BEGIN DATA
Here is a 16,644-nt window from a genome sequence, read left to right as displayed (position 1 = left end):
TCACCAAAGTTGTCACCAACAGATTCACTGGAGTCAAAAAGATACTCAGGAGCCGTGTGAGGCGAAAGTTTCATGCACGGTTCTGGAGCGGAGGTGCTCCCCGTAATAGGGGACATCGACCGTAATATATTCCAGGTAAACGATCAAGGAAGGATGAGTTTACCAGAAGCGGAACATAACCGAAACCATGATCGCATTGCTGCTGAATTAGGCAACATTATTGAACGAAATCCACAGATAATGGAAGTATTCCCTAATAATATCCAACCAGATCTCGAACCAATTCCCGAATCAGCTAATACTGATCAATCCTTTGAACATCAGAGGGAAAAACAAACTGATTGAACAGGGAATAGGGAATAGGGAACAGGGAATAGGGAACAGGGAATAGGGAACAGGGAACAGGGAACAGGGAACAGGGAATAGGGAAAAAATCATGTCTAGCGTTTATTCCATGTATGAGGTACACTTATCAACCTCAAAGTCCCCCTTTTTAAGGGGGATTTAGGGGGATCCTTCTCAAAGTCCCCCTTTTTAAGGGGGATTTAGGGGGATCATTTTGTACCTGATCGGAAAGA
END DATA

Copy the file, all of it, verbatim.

Here is a 16,644-nt window from a genome sequence, read left to right as displayed (position 1 = left end):
TCACCAAAGTTGTCACCAACAGATTCACTGGAGTCAAAAAGATACTCAGGAGCCGTGTGAGGCGAAAGTTTCATGCACGGTTCTGGAGCGGAGGTGCTCCCCGTAATAGGGGACATCGACCGTAATATATTCCAGGTAAACGATCAAGGAAGGATGAGTTTACCAGAAGCGGAACATAACCGAAACCATGATCGCATTGCTGCTGAATTAGGCAACATTATTGAACGAAATCCACAGATAATGGAAGTATTCCCTAATAATATCCAACCAGATCTCGAACCAATTCCCGAATCAGCTAATACTGATCAATCCTTTGAACATCAGAGGGAAAAACAAACTGATTGAACAGGGAATAGGGAATAGGGAACAGGGAATAGGGAACAGGGAATAGGGAACAGGGAACAGGGAACAGGGAACAGGGAATAGGGAAAAAATCATGTCTAGCGTTTATTCCATGTATGAGGTACACTTATCAACCTCAAAGTCCCCCTTTTTAAGGGGGATTTAGGGGGATCCTTCTCAAAGTCCCCCTTTTTAAGGGGGATTTAGGGGGATCATTTTGTACCTGATCGGAAAGA